The hospital supply chain is increasingly being looked at as a way for hospitals to eliminate unnecessary spend. As hospitals continue on their journey from volume to value, the profit per procedure needs to improve in order for hospitals to remain profitable.
As the place where most hospitals make and spend 50% of their dollars, the procedural areas, including the Operating Rooms and Cath Labs, are a smart place to start looking for inefficiencies in the supply chain. Hoarding in these areas can often be a concern as they try to strike a balance between operational efficiency and conflicting demands from physicians and nurses. As this article from Christopher Cheney at HealthLeaders Media reports:
“In addition to cutting costs, efficient product management also limits hoarding of supplies, [Theodore] Pappas says.
“When it comes to waste and product on the shelf, you talk about hoarding and hiding things in drawers and other types of activities that caregivers are accustomed to in certain circumstances. In many cases, we are failing as a supply chain if we allow that to happen—we are not putting the right things in the right place at the right time so it’s easily attainable for caregivers,” he says.
Clinician hoarding often leads to waste of perishable products, Pappas says.
“If a supply is readily available for them, they are not going to have to hoard it the next time. We also need to teach them why that’s important and the implications of hoarding. You need to share the cost of expired product expense,” he says.
Waste management often requires changing behaviors among clinical care teams.
Altering the behavior of staff members should be a collaborative process, [Stephen] Downey says.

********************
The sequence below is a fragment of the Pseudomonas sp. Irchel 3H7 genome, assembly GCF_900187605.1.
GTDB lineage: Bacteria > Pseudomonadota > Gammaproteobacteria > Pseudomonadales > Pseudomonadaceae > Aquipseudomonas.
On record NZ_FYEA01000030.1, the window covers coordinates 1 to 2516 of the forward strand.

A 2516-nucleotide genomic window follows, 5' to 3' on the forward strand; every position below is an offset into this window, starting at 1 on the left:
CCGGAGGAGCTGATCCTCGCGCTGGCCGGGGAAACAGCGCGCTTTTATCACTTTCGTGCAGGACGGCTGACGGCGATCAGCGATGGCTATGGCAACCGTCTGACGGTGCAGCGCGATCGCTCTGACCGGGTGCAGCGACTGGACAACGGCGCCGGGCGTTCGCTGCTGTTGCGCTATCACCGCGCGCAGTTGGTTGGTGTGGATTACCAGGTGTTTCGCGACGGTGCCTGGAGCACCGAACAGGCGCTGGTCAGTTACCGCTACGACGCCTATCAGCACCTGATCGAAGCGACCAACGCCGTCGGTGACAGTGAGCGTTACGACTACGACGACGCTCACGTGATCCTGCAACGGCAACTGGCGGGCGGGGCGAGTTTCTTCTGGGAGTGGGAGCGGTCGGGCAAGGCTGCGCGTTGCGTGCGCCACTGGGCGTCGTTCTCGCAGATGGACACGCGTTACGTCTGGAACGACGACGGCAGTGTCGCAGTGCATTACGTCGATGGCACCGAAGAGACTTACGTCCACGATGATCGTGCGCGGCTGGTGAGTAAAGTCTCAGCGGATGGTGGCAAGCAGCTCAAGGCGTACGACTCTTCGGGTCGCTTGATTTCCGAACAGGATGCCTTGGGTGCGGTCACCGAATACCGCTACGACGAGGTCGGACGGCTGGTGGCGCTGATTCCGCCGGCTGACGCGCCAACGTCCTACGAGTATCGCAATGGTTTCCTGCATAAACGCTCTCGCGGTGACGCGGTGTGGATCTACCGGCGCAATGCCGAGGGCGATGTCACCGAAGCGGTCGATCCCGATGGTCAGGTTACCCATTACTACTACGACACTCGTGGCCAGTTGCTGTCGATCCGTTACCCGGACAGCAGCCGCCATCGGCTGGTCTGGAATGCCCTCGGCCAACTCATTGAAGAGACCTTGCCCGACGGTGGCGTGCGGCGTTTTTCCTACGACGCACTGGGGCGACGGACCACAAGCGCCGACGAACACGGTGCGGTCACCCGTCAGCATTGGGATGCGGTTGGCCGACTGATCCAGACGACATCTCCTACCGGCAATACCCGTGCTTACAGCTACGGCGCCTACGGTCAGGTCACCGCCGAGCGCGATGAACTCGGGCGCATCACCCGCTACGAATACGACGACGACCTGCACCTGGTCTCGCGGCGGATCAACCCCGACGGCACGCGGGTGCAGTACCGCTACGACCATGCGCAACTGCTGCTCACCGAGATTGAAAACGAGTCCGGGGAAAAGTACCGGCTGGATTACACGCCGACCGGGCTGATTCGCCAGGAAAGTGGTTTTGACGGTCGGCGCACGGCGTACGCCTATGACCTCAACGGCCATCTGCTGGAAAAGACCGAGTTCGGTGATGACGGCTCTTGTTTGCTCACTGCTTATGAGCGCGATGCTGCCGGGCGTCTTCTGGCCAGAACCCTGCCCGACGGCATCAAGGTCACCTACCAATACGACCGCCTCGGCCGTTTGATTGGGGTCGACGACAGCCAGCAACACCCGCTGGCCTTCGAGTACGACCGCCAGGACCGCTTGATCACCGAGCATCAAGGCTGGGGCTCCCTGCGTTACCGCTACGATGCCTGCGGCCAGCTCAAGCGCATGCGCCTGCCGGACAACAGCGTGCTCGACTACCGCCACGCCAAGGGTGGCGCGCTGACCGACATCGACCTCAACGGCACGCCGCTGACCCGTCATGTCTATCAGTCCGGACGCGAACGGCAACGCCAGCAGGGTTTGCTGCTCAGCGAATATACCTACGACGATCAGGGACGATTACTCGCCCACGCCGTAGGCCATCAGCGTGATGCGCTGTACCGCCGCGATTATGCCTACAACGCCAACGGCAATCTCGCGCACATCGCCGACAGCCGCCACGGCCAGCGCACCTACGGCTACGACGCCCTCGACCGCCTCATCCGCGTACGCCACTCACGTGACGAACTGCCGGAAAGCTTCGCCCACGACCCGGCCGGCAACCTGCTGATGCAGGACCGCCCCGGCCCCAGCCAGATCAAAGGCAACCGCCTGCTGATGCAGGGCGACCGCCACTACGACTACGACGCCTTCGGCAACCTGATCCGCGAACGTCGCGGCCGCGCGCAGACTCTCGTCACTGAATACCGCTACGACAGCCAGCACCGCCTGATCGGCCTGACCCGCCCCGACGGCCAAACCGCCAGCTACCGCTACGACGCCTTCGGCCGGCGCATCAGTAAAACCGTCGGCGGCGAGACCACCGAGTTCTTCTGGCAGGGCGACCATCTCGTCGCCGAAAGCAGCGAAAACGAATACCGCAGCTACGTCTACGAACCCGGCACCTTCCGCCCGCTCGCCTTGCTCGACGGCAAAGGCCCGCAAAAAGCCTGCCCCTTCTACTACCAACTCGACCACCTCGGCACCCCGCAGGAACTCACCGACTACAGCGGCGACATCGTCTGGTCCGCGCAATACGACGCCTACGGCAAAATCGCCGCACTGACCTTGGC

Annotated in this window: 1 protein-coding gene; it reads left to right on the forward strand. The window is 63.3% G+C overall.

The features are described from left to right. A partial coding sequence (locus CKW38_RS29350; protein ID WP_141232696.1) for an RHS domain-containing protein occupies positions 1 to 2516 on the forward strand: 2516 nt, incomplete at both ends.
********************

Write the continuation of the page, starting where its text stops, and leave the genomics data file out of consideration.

“You help everybody understand what the organization is up against and why you’re working on change. You’re trying to help care teams do their job better. Together, you look at waste and the information that has been gathered. You also have to accept that changing habits and behavior is not going to happen quickly. You can’t expect that everybody leaves on Friday and on Monday there’s an entirely new process,” he says.
Pappas says sharing waste information data with staff is critical to achieve changed behaviors such as sharing the overall expired product that’s being wasted. “You need to share information in various formats. It’s not just an email. It’s not just a conversation. It’s both, and it’s also presenting the information to the teams involved.”
Read the article here: How to Limit Waste in Hospital Supply Chains
As hospitals look to remove much of the waste from their operations, getting a hold of the right data at the right time becomes an important requirement. If your organization lacks the proper tools to provide powerful data around your supply chain spend, consider systems such as iRISupply which can collect real-time data around supply and implant usage using RFID technology and provide actionable insights to help with vendor negotiations, on-hand inventory levels and owned-consigned item mix. Powerful data analytics included with the software will give specific recommendations on which items to reduce or eliminate, and which items should be owned vs. consigned, leading to millions of dollars in cost-savings opportunities. These cost-savings opportunities can help hospitals increase their margins and provide valuable dollars straight to the bottom line.